‘I see: I quite see that,’ said Mrs. Whitehand.

Madge felt that she understood: that it was worth while explaining.

‘I’m sure you will forgive my plain speaking,’ she said, ‘but it is never any use being vague.{174} And there’s a lot of luck about it. Sometimes a very stupid woman “arrives” and a very clever agreeable one doesn’t, and the Lord knows why. I should be quite American do you know, if I were you; Americans are taking well just now. About—well, why should I beat about the bush?—about what I am to receive for my trouble. I imagine you don’t want my house in the least for the three months after July, and I am willing to take a good deal of trouble for your renting it then. And when some more rent is due, I think I had better tell you, hadn’t I? I am not greedy, I am only very poor.’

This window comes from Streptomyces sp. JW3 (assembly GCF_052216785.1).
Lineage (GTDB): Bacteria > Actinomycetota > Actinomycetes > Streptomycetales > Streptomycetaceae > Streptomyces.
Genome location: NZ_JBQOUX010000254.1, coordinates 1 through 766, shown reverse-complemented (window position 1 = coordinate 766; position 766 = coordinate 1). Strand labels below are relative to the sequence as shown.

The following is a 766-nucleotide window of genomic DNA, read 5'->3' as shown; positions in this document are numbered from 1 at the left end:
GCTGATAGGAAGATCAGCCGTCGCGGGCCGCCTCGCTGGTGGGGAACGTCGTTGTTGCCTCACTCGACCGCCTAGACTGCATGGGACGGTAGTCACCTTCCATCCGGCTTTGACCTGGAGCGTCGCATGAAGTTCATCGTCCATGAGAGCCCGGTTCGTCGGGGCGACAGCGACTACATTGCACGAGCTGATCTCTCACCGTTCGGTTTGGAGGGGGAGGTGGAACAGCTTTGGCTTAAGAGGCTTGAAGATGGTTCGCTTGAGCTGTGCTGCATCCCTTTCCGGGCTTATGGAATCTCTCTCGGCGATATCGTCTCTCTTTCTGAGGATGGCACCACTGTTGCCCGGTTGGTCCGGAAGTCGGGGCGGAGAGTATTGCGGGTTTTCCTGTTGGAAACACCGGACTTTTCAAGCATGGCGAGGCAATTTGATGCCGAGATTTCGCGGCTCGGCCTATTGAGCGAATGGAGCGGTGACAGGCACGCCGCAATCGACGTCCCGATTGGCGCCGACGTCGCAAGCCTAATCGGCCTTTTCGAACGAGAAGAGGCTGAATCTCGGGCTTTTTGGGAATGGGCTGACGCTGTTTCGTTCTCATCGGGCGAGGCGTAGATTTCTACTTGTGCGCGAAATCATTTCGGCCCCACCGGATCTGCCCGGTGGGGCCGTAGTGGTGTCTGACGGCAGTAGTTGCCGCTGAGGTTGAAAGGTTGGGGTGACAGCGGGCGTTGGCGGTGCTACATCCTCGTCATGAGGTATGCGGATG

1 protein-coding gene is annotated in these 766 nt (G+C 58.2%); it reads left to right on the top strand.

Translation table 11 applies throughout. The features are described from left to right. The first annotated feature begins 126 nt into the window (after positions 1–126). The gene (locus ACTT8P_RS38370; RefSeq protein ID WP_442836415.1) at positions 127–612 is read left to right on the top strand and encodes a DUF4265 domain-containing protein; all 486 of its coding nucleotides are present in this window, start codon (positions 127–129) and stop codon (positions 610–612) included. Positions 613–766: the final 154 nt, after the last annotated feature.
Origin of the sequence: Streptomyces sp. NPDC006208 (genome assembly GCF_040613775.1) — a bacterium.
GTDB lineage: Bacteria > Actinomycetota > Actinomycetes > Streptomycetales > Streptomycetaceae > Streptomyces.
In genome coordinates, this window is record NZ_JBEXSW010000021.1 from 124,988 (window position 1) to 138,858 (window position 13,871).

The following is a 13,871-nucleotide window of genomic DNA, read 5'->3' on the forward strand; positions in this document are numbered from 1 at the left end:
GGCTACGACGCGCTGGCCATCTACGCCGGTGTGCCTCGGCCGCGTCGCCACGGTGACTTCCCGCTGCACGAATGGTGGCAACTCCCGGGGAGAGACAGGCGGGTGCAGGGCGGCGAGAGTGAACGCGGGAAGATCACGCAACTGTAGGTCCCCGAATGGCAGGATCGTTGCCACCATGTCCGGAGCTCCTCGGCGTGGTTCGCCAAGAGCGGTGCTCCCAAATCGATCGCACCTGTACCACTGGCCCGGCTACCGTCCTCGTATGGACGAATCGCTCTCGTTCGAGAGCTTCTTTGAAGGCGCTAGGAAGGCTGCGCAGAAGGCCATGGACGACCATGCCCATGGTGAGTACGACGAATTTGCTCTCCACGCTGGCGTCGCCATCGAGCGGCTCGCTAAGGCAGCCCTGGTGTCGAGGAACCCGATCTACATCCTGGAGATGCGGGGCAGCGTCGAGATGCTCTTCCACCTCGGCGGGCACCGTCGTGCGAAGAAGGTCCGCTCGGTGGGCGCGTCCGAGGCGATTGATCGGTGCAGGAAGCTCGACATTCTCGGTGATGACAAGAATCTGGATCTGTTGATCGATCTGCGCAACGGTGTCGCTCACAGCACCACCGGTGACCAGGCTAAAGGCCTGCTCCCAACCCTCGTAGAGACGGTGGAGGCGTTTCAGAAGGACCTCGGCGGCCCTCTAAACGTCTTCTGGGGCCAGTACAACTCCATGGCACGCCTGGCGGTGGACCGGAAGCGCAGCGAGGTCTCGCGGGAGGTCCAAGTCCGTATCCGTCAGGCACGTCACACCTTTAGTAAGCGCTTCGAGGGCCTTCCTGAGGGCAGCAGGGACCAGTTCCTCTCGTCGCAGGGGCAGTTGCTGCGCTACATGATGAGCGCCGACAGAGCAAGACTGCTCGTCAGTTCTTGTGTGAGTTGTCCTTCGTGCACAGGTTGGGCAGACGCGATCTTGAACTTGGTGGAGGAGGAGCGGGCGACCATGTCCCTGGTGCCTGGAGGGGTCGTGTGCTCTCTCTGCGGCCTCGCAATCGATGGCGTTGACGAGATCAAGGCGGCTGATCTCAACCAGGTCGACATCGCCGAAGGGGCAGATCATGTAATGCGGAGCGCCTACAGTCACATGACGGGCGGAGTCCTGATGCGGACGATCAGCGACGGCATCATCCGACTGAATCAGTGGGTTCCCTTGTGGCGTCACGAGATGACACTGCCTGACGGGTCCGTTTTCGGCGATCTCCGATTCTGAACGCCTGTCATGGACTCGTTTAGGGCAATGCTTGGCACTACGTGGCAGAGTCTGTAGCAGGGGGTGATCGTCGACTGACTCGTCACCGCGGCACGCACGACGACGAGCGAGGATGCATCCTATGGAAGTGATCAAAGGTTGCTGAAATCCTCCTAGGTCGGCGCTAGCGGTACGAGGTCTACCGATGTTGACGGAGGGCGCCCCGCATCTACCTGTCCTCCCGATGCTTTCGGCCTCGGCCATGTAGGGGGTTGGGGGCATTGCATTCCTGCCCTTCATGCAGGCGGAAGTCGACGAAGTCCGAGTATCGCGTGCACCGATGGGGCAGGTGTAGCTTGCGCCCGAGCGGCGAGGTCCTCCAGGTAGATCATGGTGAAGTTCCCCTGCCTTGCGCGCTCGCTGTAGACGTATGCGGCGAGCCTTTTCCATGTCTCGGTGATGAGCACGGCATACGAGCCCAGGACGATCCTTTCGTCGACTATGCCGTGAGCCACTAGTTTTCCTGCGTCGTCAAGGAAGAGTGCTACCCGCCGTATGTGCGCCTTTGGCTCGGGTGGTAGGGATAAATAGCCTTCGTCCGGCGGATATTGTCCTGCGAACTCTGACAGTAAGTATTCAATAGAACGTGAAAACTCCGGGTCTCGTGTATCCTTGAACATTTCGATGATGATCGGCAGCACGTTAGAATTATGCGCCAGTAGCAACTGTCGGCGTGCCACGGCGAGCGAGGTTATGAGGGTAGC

Now no climber could possibly have made a better beginning than this. Sarah Whitehand could not have chosen a more admirable godmother, and though she was lucky in having hit on precisely the right one, she had shown true perpendicularity in having gone to the right class. She had aimed at the best and hit it, and in the three months that followed she continued to show a discretion that bore out the early promise of her talents. She neither gave herself airs, nor was she grovellingly humble, she merely enjoyed herself enormously, and since of all social gifts that is the most popular, she rapidly mounted. She threw herself, with Lady Newgate’s sanction,{175} into artistic circles, and firmly annexed as her mascot the chief dancer of the Russian ballet. Unlike poor horizontal Mrs. Howard-Britten, with her disappointing Herr Grossesnoise, she made it quite clear that when she asked a party to meet a bevy of Russian dancers that party was surely going to see the bevy dance, which it did quite delightfully under the stimulus of enormous fees. She did not waste her quails and champagne on unremunerative guests, or guests who so far from helping her would only hinder her, but followed Lady Newgate’s directions precisely as to whom she should ask, and very good directions they were.